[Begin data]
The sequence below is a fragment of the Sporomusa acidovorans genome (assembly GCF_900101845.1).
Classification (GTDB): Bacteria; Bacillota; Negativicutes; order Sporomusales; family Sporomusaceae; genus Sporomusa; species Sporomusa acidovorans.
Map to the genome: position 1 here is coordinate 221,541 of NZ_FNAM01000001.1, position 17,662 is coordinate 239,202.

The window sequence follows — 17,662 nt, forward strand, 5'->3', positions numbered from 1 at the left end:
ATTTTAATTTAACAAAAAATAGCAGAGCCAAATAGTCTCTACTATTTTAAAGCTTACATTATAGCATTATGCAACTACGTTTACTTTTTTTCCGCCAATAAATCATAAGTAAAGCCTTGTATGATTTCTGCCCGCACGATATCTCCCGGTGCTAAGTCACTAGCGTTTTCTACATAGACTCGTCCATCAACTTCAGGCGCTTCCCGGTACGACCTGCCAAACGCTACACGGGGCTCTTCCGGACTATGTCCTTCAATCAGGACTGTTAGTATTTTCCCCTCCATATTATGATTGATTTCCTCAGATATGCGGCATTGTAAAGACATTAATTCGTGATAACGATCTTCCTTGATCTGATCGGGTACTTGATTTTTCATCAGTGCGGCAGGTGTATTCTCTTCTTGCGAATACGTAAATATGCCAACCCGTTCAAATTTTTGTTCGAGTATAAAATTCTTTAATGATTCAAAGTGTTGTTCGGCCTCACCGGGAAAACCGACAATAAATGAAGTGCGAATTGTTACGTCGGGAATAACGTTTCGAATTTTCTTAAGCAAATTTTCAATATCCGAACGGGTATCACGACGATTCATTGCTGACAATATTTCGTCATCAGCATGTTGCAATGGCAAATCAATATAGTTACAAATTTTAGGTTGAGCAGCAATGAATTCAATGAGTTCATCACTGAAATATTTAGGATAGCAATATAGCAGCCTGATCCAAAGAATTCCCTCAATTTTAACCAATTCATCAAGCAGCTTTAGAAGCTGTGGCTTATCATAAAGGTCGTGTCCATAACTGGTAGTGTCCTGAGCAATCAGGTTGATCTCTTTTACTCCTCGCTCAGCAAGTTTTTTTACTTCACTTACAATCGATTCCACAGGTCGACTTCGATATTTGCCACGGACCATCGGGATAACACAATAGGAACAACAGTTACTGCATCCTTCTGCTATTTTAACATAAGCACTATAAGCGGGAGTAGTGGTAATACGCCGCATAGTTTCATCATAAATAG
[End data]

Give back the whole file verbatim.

The sequence below is a fragment of the Sporomusa acidovorans genome (assembly GCF_900101845.1).
Classification (GTDB): Bacteria; Bacillota; Negativicutes; order Sporomusales; family Sporomusaceae; genus Sporomusa; species Sporomusa acidovorans.
Map to the genome: position 1 here is coordinate 221,541 of NZ_FNAM01000001.1, position 17,662 is coordinate 239,202.

The window sequence follows — 17,662 nt, forward strand, 5'->3', positions numbered from 1 at the left end:
ATTTTAATTTAACAAAAAATAGCAGAGCCAAATAGTCTCTACTATTTTAAAGCTTACATTATAGCATTATGCAACTACGTTTACTTTTTTTCCGCCAATAAATCATAAGTAAAGCCTTGTATGATTTCTGCCCGCACGATATCTCCCGGTGCTAAGTCACTAGCGTTTTCTACATAGACTCGTCCATCAACTTCAGGCGCTTCCCGGTACGACCTGCCAAACGCTACACGGGGCTCTTCCGGACTATGTCCTTCAATCAGGACTGTTAGTATTTTCCCCTCCATATTATGATTGATTTCCTCAGATATGCGGCATTGTAAAGACATTAATTCGTGATAACGATCTTCCTTGATCTGATCGGGTACTTGATTTTTCATCAGTGCGGCAGGTGTATTCTCTTCTTGCGAATACGTAAATATGCCAACCCGTTCAAATTTTTGTTCGAGTATAAAATTCTTTAATGATTCAAAGTGTTGTTCGGCCTCACCGGGAAAACCGACAATAAATGAAGTGCGAATTGTTACGTCGGGAATAACGTTTCGAATTTTCTTAAGCAAATTTTCAATATCCGAACGGGTATCACGACGATTCATTGCTGACAATATTTCGTCATCAGCATGTTGCAATGGCAAATCAATATAGTTACAAATTTTAGGTTGAGCAGCAATGAATTCAATGAGTTCATCACTGAAATATTTAGGATAGCAATATAGCAGCCTGATCCAAAGAATTCCCTCAATTTTAACCAATTCATCAAGCAGCTTTAGAAGCTGTGGCTTATCATAAAGGTCGTGTCCATAACTGGTAGTGTCCTGAGCAATCAGGTTGATCTCTTTTACTCCTCGCTCAGCAAGTTTTTTTACTTCACTTACAATCGATTCCACAGGTCGACTTCGATATTTGCCACGGACCATCGGGATAACACAATAGGAACAACAGTTACTGCATCCTTCTGCTATTTTAACATAAGCACTATAAGCGGGAGTAGTGGTAATACGCCGCATAGTTTCATCATAAATAG